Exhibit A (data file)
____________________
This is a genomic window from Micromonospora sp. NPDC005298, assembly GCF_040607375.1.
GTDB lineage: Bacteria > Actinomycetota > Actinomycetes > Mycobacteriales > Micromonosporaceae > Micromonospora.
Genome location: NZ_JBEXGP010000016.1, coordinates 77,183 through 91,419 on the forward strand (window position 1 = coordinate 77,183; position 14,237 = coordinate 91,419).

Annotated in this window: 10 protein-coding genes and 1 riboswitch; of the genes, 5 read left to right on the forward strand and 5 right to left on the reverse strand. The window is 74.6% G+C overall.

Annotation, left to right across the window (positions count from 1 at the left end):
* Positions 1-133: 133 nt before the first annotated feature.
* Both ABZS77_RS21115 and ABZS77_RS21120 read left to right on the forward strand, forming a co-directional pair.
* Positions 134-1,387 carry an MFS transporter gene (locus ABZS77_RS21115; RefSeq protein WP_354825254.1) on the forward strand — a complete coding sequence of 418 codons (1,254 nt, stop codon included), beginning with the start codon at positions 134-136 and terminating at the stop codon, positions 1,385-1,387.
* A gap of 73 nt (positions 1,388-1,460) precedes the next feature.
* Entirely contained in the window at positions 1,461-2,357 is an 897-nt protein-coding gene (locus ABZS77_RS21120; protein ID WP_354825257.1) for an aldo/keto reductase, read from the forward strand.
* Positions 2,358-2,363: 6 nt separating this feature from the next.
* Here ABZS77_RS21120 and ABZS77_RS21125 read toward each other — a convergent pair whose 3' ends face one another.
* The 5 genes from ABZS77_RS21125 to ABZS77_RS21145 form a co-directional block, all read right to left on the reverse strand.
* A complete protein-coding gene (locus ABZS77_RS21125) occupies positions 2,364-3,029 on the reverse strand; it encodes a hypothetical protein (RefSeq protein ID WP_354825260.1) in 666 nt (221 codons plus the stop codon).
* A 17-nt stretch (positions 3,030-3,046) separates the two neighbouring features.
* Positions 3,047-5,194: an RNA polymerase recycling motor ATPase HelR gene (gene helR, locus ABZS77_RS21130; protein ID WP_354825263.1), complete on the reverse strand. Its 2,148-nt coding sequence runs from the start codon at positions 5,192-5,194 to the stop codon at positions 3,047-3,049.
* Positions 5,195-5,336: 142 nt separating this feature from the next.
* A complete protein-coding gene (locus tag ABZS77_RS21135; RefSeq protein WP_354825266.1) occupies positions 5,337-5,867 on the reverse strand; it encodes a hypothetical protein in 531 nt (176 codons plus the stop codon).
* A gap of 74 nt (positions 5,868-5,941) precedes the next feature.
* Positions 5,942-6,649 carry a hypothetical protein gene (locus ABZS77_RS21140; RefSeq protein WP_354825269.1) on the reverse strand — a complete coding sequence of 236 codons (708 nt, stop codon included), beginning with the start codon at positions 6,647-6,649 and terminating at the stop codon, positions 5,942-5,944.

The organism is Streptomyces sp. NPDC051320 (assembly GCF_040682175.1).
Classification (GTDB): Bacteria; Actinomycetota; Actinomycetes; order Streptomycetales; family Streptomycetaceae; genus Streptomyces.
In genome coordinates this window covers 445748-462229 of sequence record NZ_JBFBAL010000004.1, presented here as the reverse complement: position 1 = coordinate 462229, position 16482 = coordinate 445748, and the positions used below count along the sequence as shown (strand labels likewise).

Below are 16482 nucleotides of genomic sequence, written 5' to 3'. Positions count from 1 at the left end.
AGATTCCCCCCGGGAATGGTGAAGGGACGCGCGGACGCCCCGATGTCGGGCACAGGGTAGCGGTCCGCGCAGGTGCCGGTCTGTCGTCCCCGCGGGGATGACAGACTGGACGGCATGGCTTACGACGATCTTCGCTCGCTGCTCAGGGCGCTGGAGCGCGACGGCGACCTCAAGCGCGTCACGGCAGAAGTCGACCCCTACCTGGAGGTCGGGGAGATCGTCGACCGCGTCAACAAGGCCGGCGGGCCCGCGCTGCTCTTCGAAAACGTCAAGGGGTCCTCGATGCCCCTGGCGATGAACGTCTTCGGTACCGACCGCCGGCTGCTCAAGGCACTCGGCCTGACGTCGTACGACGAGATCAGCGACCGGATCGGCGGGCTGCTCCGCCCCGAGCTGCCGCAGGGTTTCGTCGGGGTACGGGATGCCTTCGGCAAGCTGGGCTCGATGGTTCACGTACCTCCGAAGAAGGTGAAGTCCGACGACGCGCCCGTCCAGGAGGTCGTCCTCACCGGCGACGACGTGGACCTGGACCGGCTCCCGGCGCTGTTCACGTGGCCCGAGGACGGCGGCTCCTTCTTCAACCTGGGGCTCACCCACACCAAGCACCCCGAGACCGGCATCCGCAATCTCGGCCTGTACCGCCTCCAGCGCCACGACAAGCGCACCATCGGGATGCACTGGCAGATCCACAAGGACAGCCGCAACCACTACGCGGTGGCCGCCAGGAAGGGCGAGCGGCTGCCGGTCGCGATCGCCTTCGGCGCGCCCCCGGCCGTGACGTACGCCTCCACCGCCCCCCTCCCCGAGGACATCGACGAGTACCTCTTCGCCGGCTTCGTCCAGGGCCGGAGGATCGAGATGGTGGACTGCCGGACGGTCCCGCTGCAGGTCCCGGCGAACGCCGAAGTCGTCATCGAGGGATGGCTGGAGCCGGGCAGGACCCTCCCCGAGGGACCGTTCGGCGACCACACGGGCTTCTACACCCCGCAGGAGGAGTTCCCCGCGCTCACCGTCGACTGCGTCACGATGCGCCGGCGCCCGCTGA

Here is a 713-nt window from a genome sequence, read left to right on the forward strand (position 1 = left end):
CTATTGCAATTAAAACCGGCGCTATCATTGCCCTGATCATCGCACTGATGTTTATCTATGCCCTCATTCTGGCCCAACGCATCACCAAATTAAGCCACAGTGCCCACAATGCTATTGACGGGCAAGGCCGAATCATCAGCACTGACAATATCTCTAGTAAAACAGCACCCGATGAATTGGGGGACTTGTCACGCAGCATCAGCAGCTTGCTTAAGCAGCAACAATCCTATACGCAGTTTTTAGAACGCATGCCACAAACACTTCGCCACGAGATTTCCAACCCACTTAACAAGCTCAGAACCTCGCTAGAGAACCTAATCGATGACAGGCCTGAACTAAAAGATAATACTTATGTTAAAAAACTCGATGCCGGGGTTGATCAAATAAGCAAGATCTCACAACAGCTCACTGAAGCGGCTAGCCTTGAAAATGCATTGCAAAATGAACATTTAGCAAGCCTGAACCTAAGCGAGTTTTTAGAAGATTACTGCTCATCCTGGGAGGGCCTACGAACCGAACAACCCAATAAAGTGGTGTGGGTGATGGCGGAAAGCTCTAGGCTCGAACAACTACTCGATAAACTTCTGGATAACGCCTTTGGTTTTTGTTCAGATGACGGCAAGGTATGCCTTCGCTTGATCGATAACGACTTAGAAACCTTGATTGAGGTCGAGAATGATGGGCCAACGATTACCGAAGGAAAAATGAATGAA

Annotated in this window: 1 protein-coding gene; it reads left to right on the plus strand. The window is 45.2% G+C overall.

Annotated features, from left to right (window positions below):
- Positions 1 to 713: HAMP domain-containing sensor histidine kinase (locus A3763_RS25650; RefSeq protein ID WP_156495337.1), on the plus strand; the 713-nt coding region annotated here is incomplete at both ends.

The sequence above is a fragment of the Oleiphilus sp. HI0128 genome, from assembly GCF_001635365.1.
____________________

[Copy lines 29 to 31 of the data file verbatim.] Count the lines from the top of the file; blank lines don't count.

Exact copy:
Annotated features, from left to right (window positions below):
- Positions 1 to 713: HAMP domain-containing sensor histidine kinase (locus A3763_RS25650; RefSeq protein ID WP_156495337.1), on the plus strand; the 713-nt coding region annotated here is incomplete at both ends.

The sequence above is a fragment of the Oleiphilus sp. HI0128 genome, from assembly GCF_001635365.1.